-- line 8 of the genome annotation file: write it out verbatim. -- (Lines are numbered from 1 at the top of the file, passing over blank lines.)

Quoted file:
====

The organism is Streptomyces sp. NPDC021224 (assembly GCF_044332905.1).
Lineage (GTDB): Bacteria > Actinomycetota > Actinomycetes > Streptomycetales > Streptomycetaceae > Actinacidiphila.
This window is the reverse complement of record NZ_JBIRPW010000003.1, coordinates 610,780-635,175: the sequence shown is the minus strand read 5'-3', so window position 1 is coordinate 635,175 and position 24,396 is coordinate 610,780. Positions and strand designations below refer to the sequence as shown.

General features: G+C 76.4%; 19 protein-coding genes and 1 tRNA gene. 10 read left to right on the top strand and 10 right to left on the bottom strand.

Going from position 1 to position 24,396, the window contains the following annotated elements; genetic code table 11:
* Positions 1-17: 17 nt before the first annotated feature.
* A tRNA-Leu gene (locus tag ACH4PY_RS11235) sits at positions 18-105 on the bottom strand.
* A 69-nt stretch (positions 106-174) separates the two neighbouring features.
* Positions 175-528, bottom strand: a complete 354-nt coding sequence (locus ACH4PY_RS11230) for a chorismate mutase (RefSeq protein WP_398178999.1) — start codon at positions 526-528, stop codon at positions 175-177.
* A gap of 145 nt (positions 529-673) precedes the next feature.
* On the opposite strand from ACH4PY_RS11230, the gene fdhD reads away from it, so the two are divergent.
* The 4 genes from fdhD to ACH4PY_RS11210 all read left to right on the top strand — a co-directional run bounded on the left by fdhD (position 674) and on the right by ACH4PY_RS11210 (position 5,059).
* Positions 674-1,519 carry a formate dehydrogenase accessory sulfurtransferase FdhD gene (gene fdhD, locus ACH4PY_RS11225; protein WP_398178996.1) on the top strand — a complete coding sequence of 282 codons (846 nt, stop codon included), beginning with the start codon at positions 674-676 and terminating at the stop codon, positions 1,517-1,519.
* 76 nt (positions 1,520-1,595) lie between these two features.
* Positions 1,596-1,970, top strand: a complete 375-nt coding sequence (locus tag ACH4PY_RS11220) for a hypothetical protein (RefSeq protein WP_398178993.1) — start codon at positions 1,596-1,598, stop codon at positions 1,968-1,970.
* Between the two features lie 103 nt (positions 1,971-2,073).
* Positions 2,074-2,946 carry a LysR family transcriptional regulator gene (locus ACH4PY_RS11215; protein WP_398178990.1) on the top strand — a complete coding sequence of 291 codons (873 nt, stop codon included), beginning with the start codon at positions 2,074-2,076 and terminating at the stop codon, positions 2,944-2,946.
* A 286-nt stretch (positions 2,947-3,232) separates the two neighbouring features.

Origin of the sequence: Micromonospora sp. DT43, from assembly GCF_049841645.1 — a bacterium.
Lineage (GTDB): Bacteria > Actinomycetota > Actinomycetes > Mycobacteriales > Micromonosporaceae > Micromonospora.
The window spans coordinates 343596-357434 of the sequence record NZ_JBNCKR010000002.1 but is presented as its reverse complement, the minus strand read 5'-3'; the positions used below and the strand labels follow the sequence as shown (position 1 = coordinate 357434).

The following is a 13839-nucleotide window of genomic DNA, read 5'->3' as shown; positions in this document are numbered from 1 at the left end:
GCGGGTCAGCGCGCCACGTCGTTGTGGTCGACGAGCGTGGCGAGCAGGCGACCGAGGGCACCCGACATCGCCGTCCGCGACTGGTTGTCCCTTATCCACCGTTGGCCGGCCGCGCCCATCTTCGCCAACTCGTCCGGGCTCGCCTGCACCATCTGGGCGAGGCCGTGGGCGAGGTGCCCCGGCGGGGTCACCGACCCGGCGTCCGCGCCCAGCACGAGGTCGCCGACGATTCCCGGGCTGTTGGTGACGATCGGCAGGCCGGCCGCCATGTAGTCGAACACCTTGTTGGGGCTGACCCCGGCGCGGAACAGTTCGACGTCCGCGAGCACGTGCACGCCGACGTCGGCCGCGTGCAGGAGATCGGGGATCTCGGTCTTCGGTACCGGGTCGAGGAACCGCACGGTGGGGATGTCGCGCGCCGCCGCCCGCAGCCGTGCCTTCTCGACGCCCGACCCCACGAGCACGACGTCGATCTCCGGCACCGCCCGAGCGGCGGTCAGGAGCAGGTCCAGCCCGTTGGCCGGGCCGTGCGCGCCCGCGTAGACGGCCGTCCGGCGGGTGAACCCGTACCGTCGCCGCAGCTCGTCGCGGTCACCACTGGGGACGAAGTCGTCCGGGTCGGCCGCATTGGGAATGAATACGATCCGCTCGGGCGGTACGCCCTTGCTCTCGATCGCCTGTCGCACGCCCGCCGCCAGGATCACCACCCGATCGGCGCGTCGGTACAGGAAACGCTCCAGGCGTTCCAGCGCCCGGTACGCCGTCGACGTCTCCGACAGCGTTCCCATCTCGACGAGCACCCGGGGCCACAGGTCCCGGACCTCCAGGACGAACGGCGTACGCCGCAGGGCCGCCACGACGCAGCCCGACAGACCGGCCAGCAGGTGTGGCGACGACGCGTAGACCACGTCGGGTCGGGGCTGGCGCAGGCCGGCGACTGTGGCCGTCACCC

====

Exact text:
* A 69-nt stretch (positions 106-174) separates the two neighbouring features.